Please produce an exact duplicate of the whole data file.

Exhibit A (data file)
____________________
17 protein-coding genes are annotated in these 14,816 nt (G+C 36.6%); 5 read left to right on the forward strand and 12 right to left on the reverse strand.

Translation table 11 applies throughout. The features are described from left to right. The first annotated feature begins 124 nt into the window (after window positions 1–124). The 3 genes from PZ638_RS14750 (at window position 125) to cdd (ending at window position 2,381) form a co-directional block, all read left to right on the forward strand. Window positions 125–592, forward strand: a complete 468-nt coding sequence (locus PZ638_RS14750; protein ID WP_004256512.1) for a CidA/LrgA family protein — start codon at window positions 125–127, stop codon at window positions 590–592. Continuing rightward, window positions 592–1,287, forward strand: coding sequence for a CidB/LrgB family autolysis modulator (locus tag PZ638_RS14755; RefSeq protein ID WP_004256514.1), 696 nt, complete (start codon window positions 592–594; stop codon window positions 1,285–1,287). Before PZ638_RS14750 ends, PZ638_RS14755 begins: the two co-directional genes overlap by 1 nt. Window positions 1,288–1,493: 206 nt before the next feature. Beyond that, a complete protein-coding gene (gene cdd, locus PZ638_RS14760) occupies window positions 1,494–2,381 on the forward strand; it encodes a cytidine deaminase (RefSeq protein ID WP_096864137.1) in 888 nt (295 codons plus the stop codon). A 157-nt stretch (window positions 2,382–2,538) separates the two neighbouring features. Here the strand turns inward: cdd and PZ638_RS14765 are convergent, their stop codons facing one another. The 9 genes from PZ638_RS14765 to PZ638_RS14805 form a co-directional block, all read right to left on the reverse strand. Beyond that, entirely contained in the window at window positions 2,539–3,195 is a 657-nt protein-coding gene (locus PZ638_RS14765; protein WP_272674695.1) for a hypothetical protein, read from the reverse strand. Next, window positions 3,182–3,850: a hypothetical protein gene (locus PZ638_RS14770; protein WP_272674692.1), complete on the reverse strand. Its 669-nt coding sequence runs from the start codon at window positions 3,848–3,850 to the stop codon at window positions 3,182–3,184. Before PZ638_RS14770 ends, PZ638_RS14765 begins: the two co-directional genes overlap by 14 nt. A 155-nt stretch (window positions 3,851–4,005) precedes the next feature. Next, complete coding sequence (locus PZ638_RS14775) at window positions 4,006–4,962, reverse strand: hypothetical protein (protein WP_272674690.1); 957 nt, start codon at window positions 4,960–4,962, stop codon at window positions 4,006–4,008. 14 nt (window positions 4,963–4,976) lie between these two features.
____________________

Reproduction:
17 protein-coding genes are annotated in these 14,816 nt (G+C 36.6%); 5 read left to right on the forward strand and 12 right to left on the reverse strand.

Translation table 11 applies throughout. The features are described from left to right. The first annotated feature begins 124 nt into the window (after window positions 1–124). The 3 genes from PZ638_RS14750 (at window position 125) to cdd (ending at window position 2,381) form a co-directional block, all read left to right on the forward strand. Window positions 125–592, forward strand: a complete 468-nt coding sequence (locus PZ638_RS14750; protein ID WP_004256512.1) for a CidA/LrgA family protein — start codon at window positions 125–127, stop codon at window positions 590–592. Continuing rightward, window positions 592–1,287, forward strand: coding sequence for a CidB/LrgB family autolysis modulator (locus tag PZ638_RS14755; RefSeq protein ID WP_004256514.1), 696 nt, complete (start codon window positions 592–594; stop codon window positions 1,285–1,287). Before PZ638_RS14750 ends, PZ638_RS14755 begins: the two co-directional genes overlap by 1 nt. Window positions 1,288–1,493: 206 nt before the next feature. Beyond that, a complete protein-coding gene (gene cdd, locus PZ638_RS14760) occupies window positions 1,494–2,381 on the forward strand; it encodes a cytidine deaminase (RefSeq protein ID WP_096864137.1) in 888 nt (295 codons plus the stop codon). A 157-nt stretch (window positions 2,382–2,538) separates the two neighbouring features. Here the strand turns inward: cdd and PZ638_RS14765 are convergent, their stop codons facing one another. The 9 genes from PZ638_RS14765 to PZ638_RS14805 form a co-directional block, all read right to left on the reverse strand. Beyond that, entirely contained in the window at window positions 2,539–3,195 is a 657-nt protein-coding gene (locus PZ638_RS14765; protein WP_272674695.1) for a hypothetical protein, read from the reverse strand. Next, window positions 3,182–3,850: a hypothetical protein gene (locus PZ638_RS14770; protein WP_272674692.1), complete on the reverse strand. Its 669-nt coding sequence runs from the start codon at window positions 3,848–3,850 to the stop codon at window positions 3,182–3,184. Before PZ638_RS14770 ends, PZ638_RS14765 begins: the two co-directional genes overlap by 14 nt. A 155-nt stretch (window positions 3,851–4,005) precedes the next feature. Next, complete coding sequence (locus PZ638_RS14775) at window positions 4,006–4,962, reverse strand: hypothetical protein (protein WP_272674690.1); 957 nt, start codon at window positions 4,960–4,962, stop codon at window positions 4,006–4,008. 14 nt (window positions 4,963–4,976) lie between these two features.